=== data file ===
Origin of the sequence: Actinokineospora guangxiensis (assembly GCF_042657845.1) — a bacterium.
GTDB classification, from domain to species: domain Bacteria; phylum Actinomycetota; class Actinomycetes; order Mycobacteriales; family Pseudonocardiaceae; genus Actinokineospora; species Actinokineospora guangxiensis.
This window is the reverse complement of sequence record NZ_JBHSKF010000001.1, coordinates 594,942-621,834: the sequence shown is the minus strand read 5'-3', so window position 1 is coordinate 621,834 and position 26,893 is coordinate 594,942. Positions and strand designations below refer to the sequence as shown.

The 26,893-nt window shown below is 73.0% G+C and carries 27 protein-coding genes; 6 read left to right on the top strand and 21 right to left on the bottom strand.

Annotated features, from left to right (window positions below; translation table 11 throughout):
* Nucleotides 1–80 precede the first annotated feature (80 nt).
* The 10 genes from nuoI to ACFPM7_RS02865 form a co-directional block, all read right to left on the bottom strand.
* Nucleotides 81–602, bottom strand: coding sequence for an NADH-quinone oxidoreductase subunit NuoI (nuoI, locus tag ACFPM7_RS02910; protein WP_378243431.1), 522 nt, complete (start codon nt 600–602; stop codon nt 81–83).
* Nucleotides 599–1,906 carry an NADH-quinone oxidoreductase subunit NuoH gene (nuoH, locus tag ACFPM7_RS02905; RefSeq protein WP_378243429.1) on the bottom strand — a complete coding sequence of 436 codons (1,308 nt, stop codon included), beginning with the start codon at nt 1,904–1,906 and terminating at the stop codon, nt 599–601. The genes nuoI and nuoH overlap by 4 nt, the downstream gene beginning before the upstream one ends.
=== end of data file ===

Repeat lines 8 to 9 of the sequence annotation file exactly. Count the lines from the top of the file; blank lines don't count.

* Nucleotides 81–602, bottom strand: coding sequence for an NADH-quinone oxidoreductase subunit NuoI (nuoI, locus tag ACFPM7_RS02910; protein WP_378243431.1), 522 nt, complete (start codon nt 600–602; stop codon nt 81–83).
* Nucleotides 599–1,906 carry an NADH-quinone oxidoreductase subunit NuoH gene (nuoH, locus tag ACFPM7_RS02905; RefSeq protein WP_378243429.1) on the bottom strand — a complete coding sequence of 436 codons (1,308 nt, stop codon included), beginning with the start codon at nt 1,904–1,906 and terminating at the stop codon, nt 599–601. The genes nuoI and nuoH overlap by 4 nt, the downstream gene beginning before the upstream one ends.